In 1955, novelist Sloan Wilson published The Man in the Gray Flannel Suit, an unconventional bestseller that smashed American middle class fantasies of two-car garages and the proverbial white picket fence. Tom Rath, the story’s lead, seems to have the formula down: patriotism (check), spouse and requisite offspring (check), suit job in the city (check). But beneath the fedora, Rath’s mind is heavy with worry and regret. He’s done terrible things in war. He’s been unfaithful to his wife. He feels inadequate as a father. He gets no satisfaction from work. He’s climbing a ladder to nowhere. Just like everyone else.
Russell Joslin’s new photobook, Alone Forever Sometimes, is a kind of visual epilogue to Sloan’s novel. Where is the man in the gray flannel suit today? What’s become of that garage, the kids, the hoped-for bliss? It’s just him now. The world seems strange, and the man in the suit, a stranger in it.
There have been a number of important photobooks over the past few decades that enact the modern condition—its anxieties, its bewilderments—by way of Rath-like metonymy. At the turn of the millennium, for instance, Robert and Shana ParkeHarrison published The Architect’s Brother, a photobook with a Tom Rath of its own. Like the stranger in Alone Forever Sometimes, the everyman of the ParkeHarrison work (played by Robert himself) wears the coat and slacks of his white collar trade. But the ParkeHarrison setting is post-apocalyptic. Barren landscapes crack and steam. Industrial ruins smolder. Unlike Joslin’s stranger, the architect’s brother knows the history of this ruin. He understands its machinery. Alone? Yes. But the mythology is Emersonian. In that world, even one, solitary soul can sweep the carbon from the sky.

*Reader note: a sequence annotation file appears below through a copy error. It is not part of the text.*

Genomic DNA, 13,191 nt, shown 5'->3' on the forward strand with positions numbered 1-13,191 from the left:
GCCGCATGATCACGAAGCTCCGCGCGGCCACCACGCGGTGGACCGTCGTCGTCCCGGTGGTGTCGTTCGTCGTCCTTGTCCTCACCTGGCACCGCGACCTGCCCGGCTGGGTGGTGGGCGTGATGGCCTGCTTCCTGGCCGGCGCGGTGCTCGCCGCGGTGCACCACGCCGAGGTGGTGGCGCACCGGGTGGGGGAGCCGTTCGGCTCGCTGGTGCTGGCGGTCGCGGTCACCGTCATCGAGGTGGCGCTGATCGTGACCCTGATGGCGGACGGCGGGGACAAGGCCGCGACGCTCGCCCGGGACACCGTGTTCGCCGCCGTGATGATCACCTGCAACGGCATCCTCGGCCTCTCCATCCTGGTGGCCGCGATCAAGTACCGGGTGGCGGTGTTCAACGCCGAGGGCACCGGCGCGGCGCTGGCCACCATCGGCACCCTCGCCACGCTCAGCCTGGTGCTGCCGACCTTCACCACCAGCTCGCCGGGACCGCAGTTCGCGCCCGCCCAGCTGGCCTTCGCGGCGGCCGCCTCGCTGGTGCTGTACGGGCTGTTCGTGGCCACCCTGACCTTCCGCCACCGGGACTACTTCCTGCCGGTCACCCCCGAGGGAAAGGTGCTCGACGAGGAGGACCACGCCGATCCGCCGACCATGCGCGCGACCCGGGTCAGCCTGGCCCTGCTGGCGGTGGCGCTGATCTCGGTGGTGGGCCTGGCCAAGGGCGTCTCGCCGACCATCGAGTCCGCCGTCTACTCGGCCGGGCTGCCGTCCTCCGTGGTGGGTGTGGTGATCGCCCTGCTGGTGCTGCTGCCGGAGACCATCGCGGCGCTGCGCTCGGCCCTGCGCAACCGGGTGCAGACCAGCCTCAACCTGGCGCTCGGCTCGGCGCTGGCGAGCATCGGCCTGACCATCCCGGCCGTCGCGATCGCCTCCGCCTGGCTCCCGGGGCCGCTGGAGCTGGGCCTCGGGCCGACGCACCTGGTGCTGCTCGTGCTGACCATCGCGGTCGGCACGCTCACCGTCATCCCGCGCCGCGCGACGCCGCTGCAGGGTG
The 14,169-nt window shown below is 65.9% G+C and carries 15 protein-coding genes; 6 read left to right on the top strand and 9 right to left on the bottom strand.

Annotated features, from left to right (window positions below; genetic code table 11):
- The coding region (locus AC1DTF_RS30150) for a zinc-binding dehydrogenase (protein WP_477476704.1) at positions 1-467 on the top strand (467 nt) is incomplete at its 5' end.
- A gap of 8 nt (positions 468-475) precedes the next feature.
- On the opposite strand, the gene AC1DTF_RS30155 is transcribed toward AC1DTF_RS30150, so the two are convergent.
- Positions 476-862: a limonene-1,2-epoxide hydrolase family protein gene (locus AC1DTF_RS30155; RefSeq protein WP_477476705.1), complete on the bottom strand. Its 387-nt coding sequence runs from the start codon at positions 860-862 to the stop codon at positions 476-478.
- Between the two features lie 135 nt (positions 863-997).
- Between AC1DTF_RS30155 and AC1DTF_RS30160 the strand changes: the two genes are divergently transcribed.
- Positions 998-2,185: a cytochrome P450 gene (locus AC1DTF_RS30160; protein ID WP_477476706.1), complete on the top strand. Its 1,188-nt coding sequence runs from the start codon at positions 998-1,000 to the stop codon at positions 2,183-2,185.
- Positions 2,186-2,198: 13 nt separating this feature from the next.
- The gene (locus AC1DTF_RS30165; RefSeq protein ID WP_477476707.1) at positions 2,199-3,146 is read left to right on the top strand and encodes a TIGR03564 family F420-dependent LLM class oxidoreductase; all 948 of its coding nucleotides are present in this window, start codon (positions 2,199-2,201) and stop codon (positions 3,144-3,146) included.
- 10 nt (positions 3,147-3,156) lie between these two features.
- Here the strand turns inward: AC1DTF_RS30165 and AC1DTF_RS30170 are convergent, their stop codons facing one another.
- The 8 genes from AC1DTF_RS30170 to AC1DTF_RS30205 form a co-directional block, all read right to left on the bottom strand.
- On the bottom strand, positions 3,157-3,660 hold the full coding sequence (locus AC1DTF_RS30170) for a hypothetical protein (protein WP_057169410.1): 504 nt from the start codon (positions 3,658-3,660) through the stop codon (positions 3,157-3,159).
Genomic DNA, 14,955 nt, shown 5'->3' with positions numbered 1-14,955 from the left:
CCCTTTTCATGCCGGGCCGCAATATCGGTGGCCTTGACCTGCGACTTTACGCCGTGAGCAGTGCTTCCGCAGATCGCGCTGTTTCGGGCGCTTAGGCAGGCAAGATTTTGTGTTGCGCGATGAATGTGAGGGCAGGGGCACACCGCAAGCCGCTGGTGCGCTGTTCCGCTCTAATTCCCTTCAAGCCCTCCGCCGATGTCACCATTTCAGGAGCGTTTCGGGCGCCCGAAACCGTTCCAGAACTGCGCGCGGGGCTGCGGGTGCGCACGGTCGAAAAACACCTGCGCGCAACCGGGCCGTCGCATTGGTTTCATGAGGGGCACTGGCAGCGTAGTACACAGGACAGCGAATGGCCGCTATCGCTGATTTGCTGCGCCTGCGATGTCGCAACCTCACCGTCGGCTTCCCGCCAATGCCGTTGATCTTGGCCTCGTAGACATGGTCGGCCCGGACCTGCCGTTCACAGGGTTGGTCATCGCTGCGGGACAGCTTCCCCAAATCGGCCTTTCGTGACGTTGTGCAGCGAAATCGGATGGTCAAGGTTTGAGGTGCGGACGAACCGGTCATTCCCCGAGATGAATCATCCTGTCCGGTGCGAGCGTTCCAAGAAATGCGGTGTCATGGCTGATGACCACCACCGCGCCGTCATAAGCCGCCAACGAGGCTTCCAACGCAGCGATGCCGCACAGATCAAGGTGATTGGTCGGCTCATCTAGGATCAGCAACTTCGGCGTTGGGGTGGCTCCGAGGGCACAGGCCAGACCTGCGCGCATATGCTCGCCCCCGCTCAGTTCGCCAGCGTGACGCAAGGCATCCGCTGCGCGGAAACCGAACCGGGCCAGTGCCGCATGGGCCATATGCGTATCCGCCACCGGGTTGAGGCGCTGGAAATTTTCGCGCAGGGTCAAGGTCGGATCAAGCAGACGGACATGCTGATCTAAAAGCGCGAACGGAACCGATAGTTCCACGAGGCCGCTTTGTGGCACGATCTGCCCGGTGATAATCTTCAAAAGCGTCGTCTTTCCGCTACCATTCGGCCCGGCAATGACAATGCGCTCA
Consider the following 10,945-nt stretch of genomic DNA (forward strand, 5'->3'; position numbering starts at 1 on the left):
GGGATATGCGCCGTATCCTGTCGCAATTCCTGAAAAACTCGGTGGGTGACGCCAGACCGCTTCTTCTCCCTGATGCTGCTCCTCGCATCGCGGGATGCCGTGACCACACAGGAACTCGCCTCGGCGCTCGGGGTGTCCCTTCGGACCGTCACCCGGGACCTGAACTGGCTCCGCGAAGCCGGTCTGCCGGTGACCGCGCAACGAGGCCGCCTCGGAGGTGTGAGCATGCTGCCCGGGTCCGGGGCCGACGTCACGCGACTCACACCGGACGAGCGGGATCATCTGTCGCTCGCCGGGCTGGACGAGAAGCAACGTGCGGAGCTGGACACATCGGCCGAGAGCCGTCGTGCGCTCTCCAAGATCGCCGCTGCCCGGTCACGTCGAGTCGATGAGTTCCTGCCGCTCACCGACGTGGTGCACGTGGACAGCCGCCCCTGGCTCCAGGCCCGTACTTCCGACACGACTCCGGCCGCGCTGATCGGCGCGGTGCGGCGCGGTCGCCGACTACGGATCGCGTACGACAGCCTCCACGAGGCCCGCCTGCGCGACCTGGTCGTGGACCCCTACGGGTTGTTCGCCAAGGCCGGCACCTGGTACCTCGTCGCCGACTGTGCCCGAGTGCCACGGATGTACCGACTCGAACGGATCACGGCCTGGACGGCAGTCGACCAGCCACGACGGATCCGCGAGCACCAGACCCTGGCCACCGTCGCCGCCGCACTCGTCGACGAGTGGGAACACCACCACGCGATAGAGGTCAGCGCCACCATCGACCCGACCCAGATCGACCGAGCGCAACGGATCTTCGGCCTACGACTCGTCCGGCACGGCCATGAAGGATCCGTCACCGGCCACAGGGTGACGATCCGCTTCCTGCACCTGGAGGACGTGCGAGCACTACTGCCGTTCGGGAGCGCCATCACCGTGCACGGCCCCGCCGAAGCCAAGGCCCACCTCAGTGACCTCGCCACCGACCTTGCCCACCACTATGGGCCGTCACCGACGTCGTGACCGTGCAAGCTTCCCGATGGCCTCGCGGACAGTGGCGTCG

In Alone Forever Sometimes, no fissures are mended with sword-length sewing needles. In fact, the world looks very much the same as the one we see and experience every day. The forests and doorframes are ordinary enough. Nothing dangerous lurks behind the bushes. Yes, there is a black-clad man “knocking about” like Nosferatu in the closet. But forgive him this “trespass” (the word Joslin uses to describe his own creative process). He is lost, after all, and like Rath, a stranger first and foremost to himself. For that reason, if for no other, Joslin’s version of the everyman will feel, to many viewers, unexpectedly relatable.
Editor of two previous collections, Black Forest (Candela Books, 2014) and Series of Dreams (Skeleton Key Press, 2018), Russell Joslin is well known for his long, successful tenure as owner/editor of SHOTS Magazine, a black and white quarterly with a reputation for provocative, surreal photography. For almost two decades, Joslin featured artists like Arthur Tress, Susan Burnstine, Roger Ballen, and Louviere+Venessa—artists whose images probed “the covert corners of the psyche,” visualizing its “subterranean beauty.” In 2018, after entrusting SHOTS to its current owner and editor, Douglas Beasley and Elizabeth Flinsch, Joslin moved to Oslo, the new headquarters of his own publishing house, Skeleton Key Press (SKP).
Alone Forever Sometimes, SKP’s second publication and Joslin’s first full-length monograph, is a handsomely designed photobook—as gray as the stranger’s wardrobe and, when it comes to embellishment, just as restrained. Like the unassuming oak in “Self-Portrait as Stain” (2008), you might even think it inert. Though, like that same tree, nothing could be further from the truth. Spirit, distress, melancholy, kindness, and wonder layer the photographs within the book’s modest exterior with much tension and drama.